State v. Cummings, 352 N.C. 600, 616, 536 S.E.2d 36, 49 (2000) (alterations in original) (quoting State v. Odom, 307 N.C. 655, 660, 300 S.E.2d 375, 378 (1983)); see also State v. Waring, 364 N.C. 443, 468, 701 S.E.2d 615, 631 (2010) (holding that when a defendant “fail[s] to preserve issues relating to [a] motion to suppress, we review for plain error”). To prevail, a defendant must show “not only that there was error, but that absent the error, the jury probably would have reached a different result.” State v. Haselden, 357 N.C. 1, 13, 577 S.E.2d 594, 602 (2003) (internal quotation marks and citation omitted).

A. Sufficiency of the Findings of Fact

In its order denying Defendant's motion to suppress, the trial court entered the following findings of fact:

1. Trooper Matthew Morrison has been working as a Trooper for the State of North Carolina, Department of Public Safety for the N.C. State Highway Patrol for two years. Prior to working for the N.C. State Highway Patrol, Trooper Morrison worked for the Chatham County Sheriffs' Office for the previous seven years.

2. Sergeant Michael Stewart [sic] is employed and working as a Trooper for the State of North Carolina in the N.C. Department of Public Safety for the N.C. State Highway Patrol for over seven years. He has been a Sergeant for two years.

3. On 31 July 2013 at or about 9:45 p.m., Trooper Morrison was working a checking station (hereafter referred to as “checkpoint”) on Smith Level Road (1919) at the intersection with Damascus Church Road (1939) in Orange County with Trooper Fort. He was wearing his duty uniform, a safety vest, carrying a flash light and operating a marked patrol car with a light bar. The purpose of the checkpoint was to check driver's licenses and look for traffic violations. Trooper Morrison's vehicle was parked to the side of the road next to a private driveway with his lights operating.

4. Two officers are required by Highway Patrol Policy for a checkpoint, so if one of them got tied up with a driver, they had to stop the checkpoint until they were both available to work the checkpoint.

5. Prior to setting up the checkpoint, Trooper Morrison called Sergeant Stewart, one of his supervising officers, indicated that he and Trooper Fort wanted to set a checkpoint on 31 July 2013 to check for drivers/operator's license and other traffic violations of the traffic law at the intersection of Smith Level Road (1919) and Damascus Church Road (1939) from 8:00 p.m. until 10:00 p.m. by stopping every vehicle in every direction. Because Highway Patrol Policy for a checkpoint required two officers present at the checkpoint, if one of the two officer[s] got tied up with a driver, they had to stop the checkpoint until they were both available to work the checkpoint.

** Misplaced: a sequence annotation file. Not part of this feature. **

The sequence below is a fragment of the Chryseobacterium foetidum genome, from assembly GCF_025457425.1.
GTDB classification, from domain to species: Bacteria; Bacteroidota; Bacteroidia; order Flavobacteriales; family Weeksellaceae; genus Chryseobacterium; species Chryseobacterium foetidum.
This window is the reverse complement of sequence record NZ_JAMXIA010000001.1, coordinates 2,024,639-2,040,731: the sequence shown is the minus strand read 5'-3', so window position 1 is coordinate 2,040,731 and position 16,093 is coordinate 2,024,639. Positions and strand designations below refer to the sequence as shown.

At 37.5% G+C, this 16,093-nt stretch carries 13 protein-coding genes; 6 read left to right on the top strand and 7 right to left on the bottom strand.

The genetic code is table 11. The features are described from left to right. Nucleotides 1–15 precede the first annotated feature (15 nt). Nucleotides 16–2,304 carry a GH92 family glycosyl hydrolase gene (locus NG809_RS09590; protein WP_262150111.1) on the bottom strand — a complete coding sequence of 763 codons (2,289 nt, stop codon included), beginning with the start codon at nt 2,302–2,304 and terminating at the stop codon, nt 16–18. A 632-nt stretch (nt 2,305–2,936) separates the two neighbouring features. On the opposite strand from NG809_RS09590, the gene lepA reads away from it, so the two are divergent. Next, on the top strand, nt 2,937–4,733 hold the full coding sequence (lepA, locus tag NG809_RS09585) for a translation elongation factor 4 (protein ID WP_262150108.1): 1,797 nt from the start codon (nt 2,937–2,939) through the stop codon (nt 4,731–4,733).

6. Sergeant Stewart does not know when he filled out and signed the Checking Station Authorization Form (Form HP–14), but it was not that night, probably the next morning. He could have made a mistake in filling out the Checking Station Authorization Form. The Checking Station Authorization Form (HP–14) prepared and signed by Sergeant Stewart was marked and entered into evidence as State's Exhibit Number Two.

7. The Checking Station Authorization Form later completed after the checkpoint had been conducted indicates the checking station was located on the western end of Damascus Church Road (1940) (near the intersection of Jones Ferry Road) and Smith Level Road (1919) checking only southbound traffic.

8. The defendant was stopped on Damascus Church Road near Smith Level Road. Trooper Morrison saw a truck driven by the defendant pulled up to the checkpoint.

Defendant only challenges findings of fact three and five. Thus, all other findings of fact are deemed to be supported by competent evidence and are binding on this Court. Biber, 365 N.C. at 168, 712 S.E.2d at 878.

Defendant asserts the portion of finding of fact three that states Trooper Morrison was “operating a marked patrol car with a light bar” is unsupported by competent evidence. We agree. At the hearing on Defendant's motion to suppress, the following colloquy occurred between the State and Trooper Morrison:

[State:] Were you using any other lights other than what was on the patrol vehicles?

[Trooper Morrison:] We had our flashlights.

In addition, Trooper Morrison testified that both his vehicle and Trooper Fort's vehicle “had their lights on.” However, Trooper Morrison himself never testified he was operating a patrol vehicle, and did not mention whether his vehicle, even if it was a patrol vehicle, was marked. Further, Trooper Morrison did not testify regarding whether his vehicle was equipped with a light bar. We hold that the evidence and testimony presented at the hearing on Defendant's motion to suppress does not support the challenged portion of finding of fact three, which is therefore not binding on appeal. See State v. Otto, 366 N.C. 134, 136, 726 S.E.2d 824, 827 (2012) (holding that when the “evidence does not support the trial court's finding,” the finding “is not binding on this Court.”).

Defendant also challenges a portion of finding of fact five as unsupported by competence evidence. The challenged portion of finding of fact five states:

Prior to setting up the checkpoint, Trooper Morrison called Sergeant Stewart, one of his supervising officers, [and] indicated that he and Trooper Fort wanted to set a checkpoint on 31 July 2013 to check for drivers/operator's license and other traffic violations of the traffic law at the intersection of Smith Level Road (1919) and Damascus Church Road (1939) from 8:00 p.m. until 10:00 p.m. by stopping every vehicle in every direction.

Defendant contends that no competent evidence established that Trooper Morrison communicated to Sergeant Stuart: (1) a dedicated start and end time for the checking station; (2) which directions of traffic would be stopped; or (3) whether every vehicle would be stopped. We agree.

At the hearing on Defendant's motion to suppress, Trooper Morrison testified about his conversation with Sergeant Stuart regarding authorization for the checking station: